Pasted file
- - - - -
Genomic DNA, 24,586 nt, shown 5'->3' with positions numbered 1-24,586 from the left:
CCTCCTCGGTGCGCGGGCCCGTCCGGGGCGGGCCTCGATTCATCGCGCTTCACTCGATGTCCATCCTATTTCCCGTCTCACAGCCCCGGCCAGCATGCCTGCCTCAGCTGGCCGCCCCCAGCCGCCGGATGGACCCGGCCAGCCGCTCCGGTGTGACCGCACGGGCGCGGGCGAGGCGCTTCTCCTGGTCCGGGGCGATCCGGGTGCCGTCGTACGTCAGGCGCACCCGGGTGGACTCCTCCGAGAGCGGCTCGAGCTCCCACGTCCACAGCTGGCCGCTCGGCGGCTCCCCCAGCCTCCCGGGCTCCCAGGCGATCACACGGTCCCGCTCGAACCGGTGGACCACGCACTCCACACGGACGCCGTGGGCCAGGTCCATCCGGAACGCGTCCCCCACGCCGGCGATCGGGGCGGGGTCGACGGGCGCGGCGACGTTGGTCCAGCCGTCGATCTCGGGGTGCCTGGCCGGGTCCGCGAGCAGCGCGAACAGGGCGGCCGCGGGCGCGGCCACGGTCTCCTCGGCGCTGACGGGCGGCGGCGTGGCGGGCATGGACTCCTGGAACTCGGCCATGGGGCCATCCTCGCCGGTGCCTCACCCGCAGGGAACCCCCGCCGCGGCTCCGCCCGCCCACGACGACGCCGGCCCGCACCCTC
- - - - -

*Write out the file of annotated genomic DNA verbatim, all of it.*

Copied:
Genomic DNA, 24,586 nt, shown 5'->3' with positions numbered 1-24,586 from the left:
CCTCCTCGGTGCGCGGGCCCGTCCGGGGCGGGCCTCGATTCATCGCGCTTCACTCGATGTCCATCCTATTTCCCGTCTCACAGCCCCGGCCAGCATGCCTGCCTCAGCTGGCCGCCCCCAGCCGCCGGATGGACCCGGCCAGCCGCTCCGGTGTGACCGCACGGGCGCGGGCGAGGCGCTTCTCCTGGTCCGGGGCGATCCGGGTGCCGTCGTACGTCAGGCGCACCCGGGTGGACTCCTCCGAGAGCGGCTCGAGCTCCCACGTCCACAGCTGGCCGCTCGGCGGCTCCCCCAGCCTCCCGGGCTCCCAGGCGATCACACGGTCCCGCTCGAACCGGTGGACCACGCACTCCACACGGACGCCGTGGGCCAGGTCCATCCGGAACGCGTCCCCCACGCCGGCGATCGGGGCGGGGTCGACGGGCGCGGCGACGTTGGTCCAGCCGTCGATCTCGGGGTGCCTGGCCGGGTCCGCGAGCAGCGCGAACAGGGCGGCCGCGGGCGCGGCCACGGTCTCCTCGGCGCTGACGGGCGGCGGCGTGGCGGGCATGGACTCCTGGAACTCGGCCATGGGGCCATCCTCGCCGGTGCCTCACCCGCAGGGAACCCCCGCCGCGGCTCCGCCCGCCCACGACGACGCCGGCCCGCACCCTC